China’s Vice Premier “Certain” Of Long-Term Global Recession

24 Nov

Really looking forward to seeing Waynes’ massaged MYEFO now.

From Business Spectator:

China triggers the recession alarm

Last night’s fall in global share and commodity markets plus the slump in the Australian dollar will affect not just Australian superannuation balances and consumer confidence, but will extend deep into sectors of the Australian dwelling market. If you are about to buy or sell an apartment or house, you need to be aware of the forces that have been unleashed.

The most dramatic contributor to last night’s drop, from an Australian point of view, was not the growing frustration with Europe; it was not the global banking crisis; and it was not the fact that the US must introduce mandatory spending cuts. All of those events were very important, but what spooked our part of the world was the statement by Chinese Vice Premier Wang Qishan that a long-term global recession is certain to happen and China must focus on domestic problems.

And from CNN Money:

European stocks were getting slammed Monday, after Moody’s Investors Service issued a dire warning on French bonds, and Asian markets were dampened by pessimistic remarks made by a high-ranking Chinese official.

“China’s Vice Premier Wang Qishan said that the current economic situation is extremely serious and is certain that a global recession triggered by the international crisis will last a long time,” wrote the Deutsche Bank analysts in a report to investors.

And the “hot money” (ie, speculator-driven) that had been keeping the AUD artificially strong … until late 2008 … and, until recent weeks … is not just fleeing Australia.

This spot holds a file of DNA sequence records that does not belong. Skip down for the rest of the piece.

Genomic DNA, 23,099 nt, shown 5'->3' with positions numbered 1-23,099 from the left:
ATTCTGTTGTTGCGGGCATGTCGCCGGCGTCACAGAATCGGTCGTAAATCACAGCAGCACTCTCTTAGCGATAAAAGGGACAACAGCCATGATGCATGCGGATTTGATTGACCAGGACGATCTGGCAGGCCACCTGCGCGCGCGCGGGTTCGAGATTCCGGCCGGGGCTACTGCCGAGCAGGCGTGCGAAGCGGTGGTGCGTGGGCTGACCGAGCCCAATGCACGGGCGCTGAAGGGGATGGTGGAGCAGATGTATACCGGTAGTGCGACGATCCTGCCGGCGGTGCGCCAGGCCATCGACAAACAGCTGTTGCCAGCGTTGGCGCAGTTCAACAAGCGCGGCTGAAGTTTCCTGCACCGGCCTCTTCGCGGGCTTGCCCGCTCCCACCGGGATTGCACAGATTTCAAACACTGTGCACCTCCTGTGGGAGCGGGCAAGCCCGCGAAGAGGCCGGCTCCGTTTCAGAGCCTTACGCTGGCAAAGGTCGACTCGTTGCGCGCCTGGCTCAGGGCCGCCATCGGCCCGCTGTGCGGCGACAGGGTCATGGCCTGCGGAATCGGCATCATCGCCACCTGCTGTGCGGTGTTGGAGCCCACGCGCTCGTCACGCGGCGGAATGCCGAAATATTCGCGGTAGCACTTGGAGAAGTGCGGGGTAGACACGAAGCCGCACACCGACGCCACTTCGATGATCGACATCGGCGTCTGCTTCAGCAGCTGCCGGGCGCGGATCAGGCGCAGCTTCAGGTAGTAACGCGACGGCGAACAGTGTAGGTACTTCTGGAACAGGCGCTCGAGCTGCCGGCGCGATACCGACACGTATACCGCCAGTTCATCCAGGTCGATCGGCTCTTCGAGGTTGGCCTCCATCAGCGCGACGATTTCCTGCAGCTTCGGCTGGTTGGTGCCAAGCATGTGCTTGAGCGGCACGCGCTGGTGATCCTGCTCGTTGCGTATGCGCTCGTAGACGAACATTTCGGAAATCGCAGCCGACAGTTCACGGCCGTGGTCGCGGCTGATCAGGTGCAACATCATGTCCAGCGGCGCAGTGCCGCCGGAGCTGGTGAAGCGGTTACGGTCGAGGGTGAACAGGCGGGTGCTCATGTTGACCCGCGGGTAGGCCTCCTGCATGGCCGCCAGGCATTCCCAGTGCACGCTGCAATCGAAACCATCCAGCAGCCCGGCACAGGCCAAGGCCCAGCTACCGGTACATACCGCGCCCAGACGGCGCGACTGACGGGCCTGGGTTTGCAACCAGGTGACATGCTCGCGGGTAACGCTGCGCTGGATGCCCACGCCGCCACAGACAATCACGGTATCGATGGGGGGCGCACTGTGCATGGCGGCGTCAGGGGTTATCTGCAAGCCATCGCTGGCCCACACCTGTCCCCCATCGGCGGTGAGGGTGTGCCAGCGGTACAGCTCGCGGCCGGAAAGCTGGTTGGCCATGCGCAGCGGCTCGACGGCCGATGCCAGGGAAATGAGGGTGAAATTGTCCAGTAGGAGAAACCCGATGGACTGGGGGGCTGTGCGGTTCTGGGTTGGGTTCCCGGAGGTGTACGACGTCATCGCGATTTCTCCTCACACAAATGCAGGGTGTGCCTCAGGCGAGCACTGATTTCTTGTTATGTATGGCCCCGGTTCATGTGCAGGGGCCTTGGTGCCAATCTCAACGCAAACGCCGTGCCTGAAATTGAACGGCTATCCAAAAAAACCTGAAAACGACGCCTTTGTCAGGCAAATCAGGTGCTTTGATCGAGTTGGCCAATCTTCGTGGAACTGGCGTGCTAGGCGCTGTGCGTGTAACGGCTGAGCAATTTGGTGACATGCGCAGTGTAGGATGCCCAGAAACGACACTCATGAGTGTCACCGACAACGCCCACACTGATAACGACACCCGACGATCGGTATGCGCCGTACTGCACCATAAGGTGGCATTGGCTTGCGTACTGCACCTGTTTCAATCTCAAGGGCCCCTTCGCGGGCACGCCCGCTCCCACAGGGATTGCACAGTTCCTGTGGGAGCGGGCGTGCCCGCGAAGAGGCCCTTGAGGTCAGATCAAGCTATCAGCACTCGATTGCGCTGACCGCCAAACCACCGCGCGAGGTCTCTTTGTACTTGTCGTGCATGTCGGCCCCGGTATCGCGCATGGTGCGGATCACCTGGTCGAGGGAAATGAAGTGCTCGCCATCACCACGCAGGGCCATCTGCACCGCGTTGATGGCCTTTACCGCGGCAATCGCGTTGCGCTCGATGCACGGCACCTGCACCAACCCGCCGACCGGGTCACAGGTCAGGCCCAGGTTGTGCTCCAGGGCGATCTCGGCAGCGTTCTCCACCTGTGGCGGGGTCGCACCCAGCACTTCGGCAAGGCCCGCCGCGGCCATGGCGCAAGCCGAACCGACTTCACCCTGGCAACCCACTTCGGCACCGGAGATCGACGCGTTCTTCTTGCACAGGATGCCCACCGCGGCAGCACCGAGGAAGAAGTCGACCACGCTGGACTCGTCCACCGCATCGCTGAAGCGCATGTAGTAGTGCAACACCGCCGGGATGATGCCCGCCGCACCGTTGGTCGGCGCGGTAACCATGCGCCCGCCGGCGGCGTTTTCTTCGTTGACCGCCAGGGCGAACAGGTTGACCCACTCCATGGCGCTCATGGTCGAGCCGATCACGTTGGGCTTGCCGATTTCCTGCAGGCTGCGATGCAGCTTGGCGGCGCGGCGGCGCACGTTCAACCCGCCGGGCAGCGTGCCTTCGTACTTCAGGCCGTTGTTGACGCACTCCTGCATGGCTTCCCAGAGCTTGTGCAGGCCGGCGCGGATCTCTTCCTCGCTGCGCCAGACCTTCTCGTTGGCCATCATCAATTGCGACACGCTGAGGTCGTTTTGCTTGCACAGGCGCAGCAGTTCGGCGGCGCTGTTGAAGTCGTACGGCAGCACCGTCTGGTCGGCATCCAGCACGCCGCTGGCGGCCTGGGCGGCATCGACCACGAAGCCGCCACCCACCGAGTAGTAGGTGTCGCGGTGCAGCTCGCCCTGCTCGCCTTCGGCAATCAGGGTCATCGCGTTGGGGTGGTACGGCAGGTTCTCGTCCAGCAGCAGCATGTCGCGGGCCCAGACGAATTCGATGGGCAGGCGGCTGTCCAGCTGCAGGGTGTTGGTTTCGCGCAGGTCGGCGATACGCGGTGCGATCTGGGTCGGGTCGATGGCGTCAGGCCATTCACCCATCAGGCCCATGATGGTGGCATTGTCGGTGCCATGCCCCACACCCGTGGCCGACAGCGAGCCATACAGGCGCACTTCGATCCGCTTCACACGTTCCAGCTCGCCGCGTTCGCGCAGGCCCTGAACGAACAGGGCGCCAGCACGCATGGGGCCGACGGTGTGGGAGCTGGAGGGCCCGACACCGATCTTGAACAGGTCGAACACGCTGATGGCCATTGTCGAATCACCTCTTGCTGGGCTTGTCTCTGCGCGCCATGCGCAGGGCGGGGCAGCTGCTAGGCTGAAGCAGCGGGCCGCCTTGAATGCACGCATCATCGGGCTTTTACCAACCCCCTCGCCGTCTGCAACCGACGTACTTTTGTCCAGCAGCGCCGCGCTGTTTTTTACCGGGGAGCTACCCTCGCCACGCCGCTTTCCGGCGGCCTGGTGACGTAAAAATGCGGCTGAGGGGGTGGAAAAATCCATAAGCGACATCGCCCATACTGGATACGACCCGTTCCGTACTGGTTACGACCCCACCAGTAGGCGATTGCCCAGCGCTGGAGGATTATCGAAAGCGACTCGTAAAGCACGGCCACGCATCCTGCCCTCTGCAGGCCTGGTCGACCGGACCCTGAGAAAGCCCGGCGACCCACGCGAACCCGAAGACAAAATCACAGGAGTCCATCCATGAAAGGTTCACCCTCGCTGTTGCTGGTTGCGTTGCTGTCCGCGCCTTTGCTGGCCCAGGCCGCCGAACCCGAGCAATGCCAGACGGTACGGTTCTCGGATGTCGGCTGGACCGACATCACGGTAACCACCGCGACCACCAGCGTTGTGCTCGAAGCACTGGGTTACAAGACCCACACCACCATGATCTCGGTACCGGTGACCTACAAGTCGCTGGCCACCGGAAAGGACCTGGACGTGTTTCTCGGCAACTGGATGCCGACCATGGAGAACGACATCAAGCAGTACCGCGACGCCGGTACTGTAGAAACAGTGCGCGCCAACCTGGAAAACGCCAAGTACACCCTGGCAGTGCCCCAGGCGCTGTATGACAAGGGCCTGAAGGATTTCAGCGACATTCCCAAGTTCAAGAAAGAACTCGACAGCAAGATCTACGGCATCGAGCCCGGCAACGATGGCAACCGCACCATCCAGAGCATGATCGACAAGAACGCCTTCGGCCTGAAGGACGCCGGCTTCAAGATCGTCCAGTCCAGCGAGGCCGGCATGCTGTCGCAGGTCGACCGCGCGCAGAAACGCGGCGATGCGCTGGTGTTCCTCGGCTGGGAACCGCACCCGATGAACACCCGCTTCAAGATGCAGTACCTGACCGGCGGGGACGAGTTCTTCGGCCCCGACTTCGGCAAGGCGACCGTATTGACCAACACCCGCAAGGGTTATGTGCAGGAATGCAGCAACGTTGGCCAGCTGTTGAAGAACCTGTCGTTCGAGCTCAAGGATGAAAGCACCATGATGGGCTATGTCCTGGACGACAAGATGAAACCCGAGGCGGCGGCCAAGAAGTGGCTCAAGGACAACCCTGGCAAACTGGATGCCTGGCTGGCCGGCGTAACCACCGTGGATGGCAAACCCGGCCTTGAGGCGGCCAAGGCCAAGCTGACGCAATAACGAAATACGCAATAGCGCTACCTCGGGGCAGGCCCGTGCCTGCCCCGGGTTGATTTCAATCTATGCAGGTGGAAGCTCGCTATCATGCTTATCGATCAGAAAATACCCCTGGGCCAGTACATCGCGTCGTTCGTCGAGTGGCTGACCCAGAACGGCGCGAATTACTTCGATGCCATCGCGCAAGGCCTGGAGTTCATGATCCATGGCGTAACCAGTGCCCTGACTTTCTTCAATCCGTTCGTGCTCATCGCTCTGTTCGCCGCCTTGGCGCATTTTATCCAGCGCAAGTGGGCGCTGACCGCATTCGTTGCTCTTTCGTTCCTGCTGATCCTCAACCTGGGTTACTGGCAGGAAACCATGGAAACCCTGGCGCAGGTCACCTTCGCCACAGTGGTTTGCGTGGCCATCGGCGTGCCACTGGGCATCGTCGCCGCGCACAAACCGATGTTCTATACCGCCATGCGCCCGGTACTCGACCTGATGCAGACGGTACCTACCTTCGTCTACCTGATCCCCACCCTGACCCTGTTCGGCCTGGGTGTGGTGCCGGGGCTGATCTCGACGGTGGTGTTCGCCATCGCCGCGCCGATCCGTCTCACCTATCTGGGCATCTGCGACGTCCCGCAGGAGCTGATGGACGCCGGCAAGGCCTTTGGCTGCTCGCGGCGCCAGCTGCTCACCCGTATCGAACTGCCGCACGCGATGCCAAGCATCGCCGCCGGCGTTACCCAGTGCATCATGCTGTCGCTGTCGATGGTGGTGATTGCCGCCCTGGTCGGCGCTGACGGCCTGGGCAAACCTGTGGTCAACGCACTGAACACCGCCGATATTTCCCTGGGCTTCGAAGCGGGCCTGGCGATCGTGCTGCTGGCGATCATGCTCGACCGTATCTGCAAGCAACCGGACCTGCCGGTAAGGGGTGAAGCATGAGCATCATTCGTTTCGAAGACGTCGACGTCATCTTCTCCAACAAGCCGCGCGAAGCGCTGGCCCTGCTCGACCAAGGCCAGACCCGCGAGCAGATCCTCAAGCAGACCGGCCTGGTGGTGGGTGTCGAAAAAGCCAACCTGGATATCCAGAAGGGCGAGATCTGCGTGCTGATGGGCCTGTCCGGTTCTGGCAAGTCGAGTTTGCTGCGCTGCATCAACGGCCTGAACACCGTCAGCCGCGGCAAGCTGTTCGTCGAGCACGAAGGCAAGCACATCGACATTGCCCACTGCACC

It’s fleeing China too.

From the Wall Street Journal:

Hot Money’s Hurried Exit From China

More signs of bearish sentiment on China, this time from cross border capital flows.

Data released Monday showed China’s banks were net sellers of foreign currency in October (in Chinese). That’s unusual because China’s trade surplus, combined with inflows of direct investment, mean the mainland’s banks are almost always net buyers of foreign currency.

Indeed, the numbers normally suggest that in addition to the trade surplus, banks are buying up speculative capital flowing into the economy. Tuesday’s numbers suggest that now speculative capital might be exiting China. That makes sense given diminished expectations of yuan appreciation, falling property prices and a deepening crisis in Europe pushing investors away from risky positions.

A comparison with past occasions when hot money has flowed out of China provides little reassurance. Netting out the trade surplus from banks’ FX purchases gives a rough approximation of the scale and direction of capital flows. The last time it turned negative was May 2010, when fears of a double dip downturn were on the rise. The time before: the eve of the financial crisis in August 2008.

Come on now Wayne.

Out with the MYEFO already.

Surely all this is nothing for the World’s Greatest Finance Minister to handle:

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2 Responses to “China’s Vice Premier “Certain” Of Long-Term Global Recession”

  1. Tomorrows Serf November 24, 2011 at 7:27 am #

    Ah yes.

    Methinks Wayne’s newly bestowed title as “the World’s Greatest Treasurer” could soon be amended to “The World’s Most Inept, Bumbling, Treacherous., Lying, Foolish, Incompetent, Half-Baked Excuse-for- a-Treasurer” shortly.. (smug little pr-ck)

    So much for his//their constant bleating about being in surplus by 2012. This mob would not know a surplus if it bit them on the backside.

  2. Twodogs November 24, 2011 at 9:55 am #

    Why don’t they back it up? Why aren’t they bombarding Swan with questions about how to solve the new financial crisis? As an economist, I’d have Wayne Swan right up there with Michael Klim, Andrew Johns and Warwick Capper!!

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